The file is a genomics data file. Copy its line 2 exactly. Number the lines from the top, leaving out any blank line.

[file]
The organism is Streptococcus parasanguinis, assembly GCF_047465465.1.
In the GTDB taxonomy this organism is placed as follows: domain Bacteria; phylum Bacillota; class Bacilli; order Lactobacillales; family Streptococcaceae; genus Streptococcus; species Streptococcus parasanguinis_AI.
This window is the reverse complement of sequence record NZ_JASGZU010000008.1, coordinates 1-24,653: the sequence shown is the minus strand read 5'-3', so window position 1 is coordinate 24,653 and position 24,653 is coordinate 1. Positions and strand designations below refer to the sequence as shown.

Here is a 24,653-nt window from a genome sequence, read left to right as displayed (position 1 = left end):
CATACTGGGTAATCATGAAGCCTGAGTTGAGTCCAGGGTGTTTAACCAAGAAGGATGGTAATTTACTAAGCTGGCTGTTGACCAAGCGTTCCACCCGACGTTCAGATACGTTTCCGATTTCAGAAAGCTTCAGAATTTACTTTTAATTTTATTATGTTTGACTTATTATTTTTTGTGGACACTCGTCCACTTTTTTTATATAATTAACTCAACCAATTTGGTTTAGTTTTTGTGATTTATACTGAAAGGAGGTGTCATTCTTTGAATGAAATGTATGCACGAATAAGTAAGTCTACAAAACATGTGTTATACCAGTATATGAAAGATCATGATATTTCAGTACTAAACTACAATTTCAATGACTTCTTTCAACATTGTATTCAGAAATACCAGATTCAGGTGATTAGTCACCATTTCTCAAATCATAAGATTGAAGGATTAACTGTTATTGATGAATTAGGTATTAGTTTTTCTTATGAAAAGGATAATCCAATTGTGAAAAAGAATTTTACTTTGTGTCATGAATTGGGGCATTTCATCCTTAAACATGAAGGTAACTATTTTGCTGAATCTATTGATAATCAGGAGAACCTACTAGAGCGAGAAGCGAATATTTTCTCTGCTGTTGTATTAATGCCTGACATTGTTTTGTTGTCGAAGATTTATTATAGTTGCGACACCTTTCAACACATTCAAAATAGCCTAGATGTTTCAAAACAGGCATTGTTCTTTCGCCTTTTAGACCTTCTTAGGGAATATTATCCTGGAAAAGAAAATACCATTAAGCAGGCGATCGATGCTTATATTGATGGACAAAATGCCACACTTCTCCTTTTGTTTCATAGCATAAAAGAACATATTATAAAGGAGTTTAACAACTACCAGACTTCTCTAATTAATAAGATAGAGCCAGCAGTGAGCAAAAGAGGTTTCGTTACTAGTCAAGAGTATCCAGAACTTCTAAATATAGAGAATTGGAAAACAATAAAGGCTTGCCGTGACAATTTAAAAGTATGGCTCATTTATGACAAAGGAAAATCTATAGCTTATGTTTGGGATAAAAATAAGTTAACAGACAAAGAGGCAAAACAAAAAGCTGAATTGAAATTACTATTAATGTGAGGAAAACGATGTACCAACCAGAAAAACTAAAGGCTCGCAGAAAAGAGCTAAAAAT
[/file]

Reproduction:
In the GTDB taxonomy this organism is placed as follows: domain Bacteria; phylum Bacillota; class Bacilli; order Lactobacillales; family Streptococcaceae; genus Streptococcus; species Streptococcus parasanguinis_AI.